In my line of work, I meet with people all the time to discuss their financial situations. After establishing exactly what the situation is, my end goal is to get my clients back on the road to financial success.
One topic that often comes up with clients is the topic of shared phone plans. This is a topic both my clients and I feel very strongly about.
I’m Kimberly Gaines, Nationally Certified Credit Counselor with Pelican. I’m both qualified and privileged to hear the interesting details of how some financial decisions have long-term effects. After seeing the negative effects firsthand, I couldn’t help but become an advocate in helping people make healthy financial decisions.
Think of your financial decisions as a grading scale. “A” and “B” means you researched, studied, and carefully looked at all your options. “C” and “D” means, well, there are some areas to improve upon for next time.
The grade associated with sharing phone plans is “F.” Allow me to share what I’ve experienced and what I know about the subject to explain why.
Notice the first letter of each section title below.
Although it is perceived that you will save money by connecting your phone plan with others’, this is normally not the case. When there are multiple individuals on a phone plan, the main account holder has the daunting task of having to collect portions of the bill from others.
Often times, this causes the account holder to have to front the money and wait to be reimbursed. As this continues to be a challenge and an effort to avoid conflict, some will just decide to pay the whole bill and not even bother asking for the funds. Consequently, you have taken on additional debt that probably doesn’t fit in your budget.
Yes, this trend can even affect credit scores. The account holder reaches a point where they are ready to cancel the whole contract. The old saying “everybody has a breaking point” certainly fits when you are responsible for yourself as well as others in a phone plan.
Most phone plan contracts are two-year agreements. If this “breaking point” is reached and the contract is terminated within those two years, the other people on the plan are not held responsible when the unpaid funds are sent to collections. It is the account holder whose credit score and credit standing takes a negative hit.
Ask yourself—is it really worth it? I think you may already know the answer.
Now, to the most important “F” of all—your family.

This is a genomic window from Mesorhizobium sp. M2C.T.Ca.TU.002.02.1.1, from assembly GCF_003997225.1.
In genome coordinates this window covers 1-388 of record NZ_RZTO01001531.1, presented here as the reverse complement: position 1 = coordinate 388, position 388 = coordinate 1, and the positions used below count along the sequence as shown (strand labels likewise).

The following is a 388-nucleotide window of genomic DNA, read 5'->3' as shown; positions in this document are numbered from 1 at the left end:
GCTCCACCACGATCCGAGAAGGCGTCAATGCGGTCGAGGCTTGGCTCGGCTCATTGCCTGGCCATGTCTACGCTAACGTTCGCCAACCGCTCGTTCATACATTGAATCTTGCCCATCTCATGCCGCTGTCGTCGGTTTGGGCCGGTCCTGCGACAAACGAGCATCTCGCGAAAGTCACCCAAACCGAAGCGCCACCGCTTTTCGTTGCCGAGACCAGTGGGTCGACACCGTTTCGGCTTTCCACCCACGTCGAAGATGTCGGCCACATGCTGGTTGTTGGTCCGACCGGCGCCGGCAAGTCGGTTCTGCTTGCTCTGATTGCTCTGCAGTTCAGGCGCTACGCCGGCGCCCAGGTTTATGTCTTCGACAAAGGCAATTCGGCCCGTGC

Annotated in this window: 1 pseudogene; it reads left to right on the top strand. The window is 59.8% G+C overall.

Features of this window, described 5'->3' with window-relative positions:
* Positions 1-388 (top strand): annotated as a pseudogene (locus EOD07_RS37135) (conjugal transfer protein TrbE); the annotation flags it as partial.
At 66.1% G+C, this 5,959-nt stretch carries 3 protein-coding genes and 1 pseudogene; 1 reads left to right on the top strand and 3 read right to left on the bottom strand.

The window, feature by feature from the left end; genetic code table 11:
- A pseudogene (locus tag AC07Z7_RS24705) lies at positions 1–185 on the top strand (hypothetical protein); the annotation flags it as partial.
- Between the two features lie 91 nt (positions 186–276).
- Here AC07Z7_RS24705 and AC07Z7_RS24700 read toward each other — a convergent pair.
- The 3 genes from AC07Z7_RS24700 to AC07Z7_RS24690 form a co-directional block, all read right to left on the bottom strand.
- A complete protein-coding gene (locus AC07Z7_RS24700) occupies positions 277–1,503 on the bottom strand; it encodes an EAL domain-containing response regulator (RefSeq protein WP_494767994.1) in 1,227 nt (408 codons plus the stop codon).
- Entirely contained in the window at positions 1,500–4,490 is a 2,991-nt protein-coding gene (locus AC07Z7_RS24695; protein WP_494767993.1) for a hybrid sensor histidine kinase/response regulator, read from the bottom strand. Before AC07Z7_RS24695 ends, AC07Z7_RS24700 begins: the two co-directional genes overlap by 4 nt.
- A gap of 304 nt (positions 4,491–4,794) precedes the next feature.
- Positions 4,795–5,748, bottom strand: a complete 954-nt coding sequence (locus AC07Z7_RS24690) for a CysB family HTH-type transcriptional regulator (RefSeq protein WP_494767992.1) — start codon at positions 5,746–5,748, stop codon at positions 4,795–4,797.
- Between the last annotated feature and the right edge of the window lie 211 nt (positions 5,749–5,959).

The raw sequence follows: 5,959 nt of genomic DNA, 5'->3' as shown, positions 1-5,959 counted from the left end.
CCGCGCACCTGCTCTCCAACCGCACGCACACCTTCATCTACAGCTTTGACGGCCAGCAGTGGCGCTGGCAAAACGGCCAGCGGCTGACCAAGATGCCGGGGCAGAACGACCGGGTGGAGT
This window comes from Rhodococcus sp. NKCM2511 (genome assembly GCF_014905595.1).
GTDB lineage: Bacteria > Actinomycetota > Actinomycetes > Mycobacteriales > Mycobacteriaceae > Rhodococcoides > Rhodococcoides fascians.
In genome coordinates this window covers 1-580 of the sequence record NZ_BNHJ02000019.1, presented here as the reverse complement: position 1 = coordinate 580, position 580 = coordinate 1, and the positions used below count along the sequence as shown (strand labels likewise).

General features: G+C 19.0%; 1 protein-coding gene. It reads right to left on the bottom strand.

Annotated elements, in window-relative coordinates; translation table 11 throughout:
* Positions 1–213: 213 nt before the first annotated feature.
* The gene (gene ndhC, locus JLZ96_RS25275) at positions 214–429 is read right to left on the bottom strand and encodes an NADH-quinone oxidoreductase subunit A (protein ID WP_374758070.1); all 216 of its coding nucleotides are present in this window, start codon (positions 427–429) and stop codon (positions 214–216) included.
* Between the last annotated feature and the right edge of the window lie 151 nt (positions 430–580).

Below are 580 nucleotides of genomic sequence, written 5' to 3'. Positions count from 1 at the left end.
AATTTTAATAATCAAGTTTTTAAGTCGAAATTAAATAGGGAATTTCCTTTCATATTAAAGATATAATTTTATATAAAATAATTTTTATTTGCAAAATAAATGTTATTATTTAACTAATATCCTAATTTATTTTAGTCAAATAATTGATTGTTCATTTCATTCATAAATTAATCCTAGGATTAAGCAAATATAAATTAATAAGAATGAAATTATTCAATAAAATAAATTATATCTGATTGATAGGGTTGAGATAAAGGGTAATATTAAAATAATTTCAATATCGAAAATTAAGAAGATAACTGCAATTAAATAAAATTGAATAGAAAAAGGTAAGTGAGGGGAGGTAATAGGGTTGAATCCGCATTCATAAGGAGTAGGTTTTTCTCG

I have personally seen and heard of families failing to meet their end of the deal when it comes to family phone plans. Whether it be the monthly costs of the phone(s), the data usage bill, or excessive overages, phone plan financial obligations cause family members to break communication with one another far too often.
Also, the other individuals on the line lose the flexibility of seeking a better option for phone services within that two-year contract period. What’s the use of having a communication device yet potentially losing communication with your family over something as minor as a phone bill?
Here’s your chance to get an “A.” There is an alternative! I recommend that you look into a prepaid option. A prepaid option allows you to avoid any type of commitment that would affect your credit, and it’s usually a less expensive option.
With the variation of costs associated with phones and phone plans, paying more to talk, text, and browse the internet is not smart—not even for a smartphone!
When searching for the best phone plan option, you have to consider more than just cost. Being responsible for making sure everyone pays you on time, every month, every time is a big task! All in all, unless with your immediate family (spouse and kids), let others obtain their own phone plan—this friendly advice will save you from a lot of strain on your finances, FICO score, and family!
Do you currently have more than one person on your phone plan, or have you ever done this before? How did it work out for you? Let us know in the comments!
My name is Kimberly Gaines, and I’m certified through the National Association of Certified Credit Counselors and the Credit Union National Association. I possess over 20 years of financial experience of which 9 of those years at Pelican State CU. I have starred in several #AskPelican videos, where I answer financial questions for our members. Beyond this, I also dedicate time to teaching financial subjects at community workshops and in schools in Pelican’s branch communities.